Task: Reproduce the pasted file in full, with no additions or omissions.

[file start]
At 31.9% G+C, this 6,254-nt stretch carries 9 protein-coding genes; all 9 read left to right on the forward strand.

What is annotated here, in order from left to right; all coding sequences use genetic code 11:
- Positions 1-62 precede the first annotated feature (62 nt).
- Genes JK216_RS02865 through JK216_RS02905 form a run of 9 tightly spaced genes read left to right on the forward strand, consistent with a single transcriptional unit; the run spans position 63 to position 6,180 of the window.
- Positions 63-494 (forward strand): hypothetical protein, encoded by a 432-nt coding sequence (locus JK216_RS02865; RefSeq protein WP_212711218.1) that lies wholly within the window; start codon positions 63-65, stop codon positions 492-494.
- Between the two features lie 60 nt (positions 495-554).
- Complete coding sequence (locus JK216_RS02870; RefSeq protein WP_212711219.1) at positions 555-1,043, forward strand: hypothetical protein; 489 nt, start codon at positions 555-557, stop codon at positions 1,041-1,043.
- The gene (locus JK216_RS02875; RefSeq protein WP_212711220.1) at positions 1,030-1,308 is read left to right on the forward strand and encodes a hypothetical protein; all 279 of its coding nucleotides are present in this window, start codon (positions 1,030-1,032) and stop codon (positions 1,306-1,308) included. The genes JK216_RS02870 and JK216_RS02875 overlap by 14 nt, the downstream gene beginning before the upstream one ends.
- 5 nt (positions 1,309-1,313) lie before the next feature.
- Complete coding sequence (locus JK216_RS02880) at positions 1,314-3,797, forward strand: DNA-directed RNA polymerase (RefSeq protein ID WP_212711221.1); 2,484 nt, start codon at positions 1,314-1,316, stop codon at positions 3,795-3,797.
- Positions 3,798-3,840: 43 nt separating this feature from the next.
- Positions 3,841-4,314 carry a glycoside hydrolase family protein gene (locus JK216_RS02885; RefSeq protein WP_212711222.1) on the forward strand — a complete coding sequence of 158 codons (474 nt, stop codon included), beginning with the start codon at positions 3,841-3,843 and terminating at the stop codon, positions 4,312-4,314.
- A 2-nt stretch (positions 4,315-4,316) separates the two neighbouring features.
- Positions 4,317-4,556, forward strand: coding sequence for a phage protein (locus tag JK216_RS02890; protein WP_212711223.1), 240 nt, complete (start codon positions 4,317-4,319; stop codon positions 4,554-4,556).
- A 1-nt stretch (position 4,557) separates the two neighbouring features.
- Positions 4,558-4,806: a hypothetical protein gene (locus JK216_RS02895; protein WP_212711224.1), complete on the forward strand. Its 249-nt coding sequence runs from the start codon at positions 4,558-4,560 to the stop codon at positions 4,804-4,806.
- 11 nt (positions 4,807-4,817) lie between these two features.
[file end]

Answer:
At 31.9% G+C, this 6,254-nt stretch carries 9 protein-coding genes; all 9 read left to right on the forward strand.

What is annotated here, in order from left to right; all coding sequences use genetic code 11:
- Positions 1-62 precede the first annotated feature (62 nt).
- Genes JK216_RS02865 through JK216_RS02905 form a run of 9 tightly spaced genes read left to right on the forward strand, consistent with a single transcriptional unit; the run spans position 63 to position 6,180 of the window.
- Positions 63-494 (forward strand): hypothetical protein, encoded by a 432-nt coding sequence (locus JK216_RS02865; RefSeq protein WP_212711218.1) that lies wholly within the window; start codon positions 63-65, stop codon positions 492-494.
- Between the two features lie 60 nt (positions 495-554).
- Complete coding sequence (locus JK216_RS02870; RefSeq protein WP_212711219.1) at positions 555-1,043, forward strand: hypothetical protein; 489 nt, start codon at positions 555-557, stop codon at positions 1,041-1,043.
- The gene (locus JK216_RS02875; RefSeq protein WP_212711220.1) at positions 1,030-1,308 is read left to right on the forward strand and encodes a hypothetical protein; all 279 of its coding nucleotides are present in this window, start codon (positions 1,030-1,032) and stop codon (positions 1,306-1,308) included. The genes JK216_RS02870 and JK216_RS02875 overlap by 14 nt, the downstream gene beginning before the upstream one ends.
- 5 nt (positions 1,309-1,313) lie before the next feature.
- Complete coding sequence (locus JK216_RS02880) at positions 1,314-3,797, forward strand: DNA-directed RNA polymerase (RefSeq protein ID WP_212711221.1); 2,484 nt, start codon at positions 1,314-1,316, stop codon at positions 3,795-3,797.
- Positions 3,798-3,840: 43 nt separating this feature from the next.
- Positions 3,841-4,314 carry a glycoside hydrolase family protein gene (locus JK216_RS02885; RefSeq protein WP_212711222.1) on the forward strand — a complete coding sequence of 158 codons (474 nt, stop codon included), beginning with the start codon at positions 3,841-3,843 and terminating at the stop codon, positions 4,312-4,314.
- A 2-nt stretch (positions 4,315-4,316) separates the two neighbouring features.
- Positions 4,317-4,556, forward strand: coding sequence for a phage protein (locus tag JK216_RS02890; protein WP_212711223.1), 240 nt, complete (start codon positions 4,317-4,319; stop codon positions 4,554-4,556).
- A 1-nt stretch (position 4,557) separates the two neighbouring features.
- Positions 4,558-4,806: a hypothetical protein gene (locus JK216_RS02895; protein WP_212711224.1), complete on the forward strand. Its 249-nt coding sequence runs from the start codon at positions 4,558-4,560 to the stop codon at positions 4,804-4,806.
- 11 nt (positions 4,807-4,817) lie between these two features.